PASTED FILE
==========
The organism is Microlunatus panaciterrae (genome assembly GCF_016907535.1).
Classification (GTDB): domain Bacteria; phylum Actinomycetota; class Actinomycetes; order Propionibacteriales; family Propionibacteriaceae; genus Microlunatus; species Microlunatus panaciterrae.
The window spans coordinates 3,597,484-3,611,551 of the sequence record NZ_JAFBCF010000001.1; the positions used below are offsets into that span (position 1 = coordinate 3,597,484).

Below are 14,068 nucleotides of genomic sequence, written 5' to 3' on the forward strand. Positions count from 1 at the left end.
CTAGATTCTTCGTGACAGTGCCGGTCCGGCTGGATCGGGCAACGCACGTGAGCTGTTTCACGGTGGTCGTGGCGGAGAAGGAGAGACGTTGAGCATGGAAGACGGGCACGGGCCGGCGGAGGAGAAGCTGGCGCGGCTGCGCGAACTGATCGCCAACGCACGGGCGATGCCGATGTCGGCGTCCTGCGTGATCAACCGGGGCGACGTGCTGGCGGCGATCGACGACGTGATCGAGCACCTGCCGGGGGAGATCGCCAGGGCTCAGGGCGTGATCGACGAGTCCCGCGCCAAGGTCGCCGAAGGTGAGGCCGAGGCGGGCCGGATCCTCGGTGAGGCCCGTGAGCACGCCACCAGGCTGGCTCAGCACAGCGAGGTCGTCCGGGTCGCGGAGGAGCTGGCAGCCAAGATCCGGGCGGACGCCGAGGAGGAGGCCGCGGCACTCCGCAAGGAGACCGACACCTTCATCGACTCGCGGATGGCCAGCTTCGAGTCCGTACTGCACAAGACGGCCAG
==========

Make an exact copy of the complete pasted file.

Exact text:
The organism is Microlunatus panaciterrae (genome assembly GCF_016907535.1).
Classification (GTDB): domain Bacteria; phylum Actinomycetota; class Actinomycetes; order Propionibacteriales; family Propionibacteriaceae; genus Microlunatus; species Microlunatus panaciterrae.
The window spans coordinates 3,597,484-3,611,551 of the sequence record NZ_JAFBCF010000001.1; the positions used below are offsets into that span (position 1 = coordinate 3,597,484).

Below are 14,068 nucleotides of genomic sequence, written 5' to 3' on the forward strand. Positions count from 1 at the left end.
CTAGATTCTTCGTGACAGTGCCGGTCCGGCTGGATCGGGCAACGCACGTGAGCTGTTTCACGGTGGTCGTGGCGGAGAAGGAGAGACGTTGAGCATGGAAGACGGGCACGGGCCGGCGGAGGAGAAGCTGGCGCGGCTGCGCGAACTGATCGCCAACGCACGGGCGATGCCGATGTCGGCGTCCTGCGTGATCAACCGGGGCGACGTGCTGGCGGCGATCGACGACGTGATCGAGCACCTGCCGGGGGAGATCGCCAGGGCTCAGGGCGTGATCGACGAGTCCCGCGCCAAGGTCGCCGAAGGTGAGGCCGAGGCGGGCCGGATCCTCGGTGAGGCCCGTGAGCACGCCACCAGGCTGGCTCAGCACAGCGAGGTCGTCCGGGTCGCGGAGGAGCTGGCAGCCAAGATCCGGGCGGACGCCGAGGAGGAGGCCGCGGCACTCCGCAAGGAGACCGACACCTTCATCGACTCGCGGATGGCCAGCTTCGAGTCCGTACTGCACAAGACGGCCAG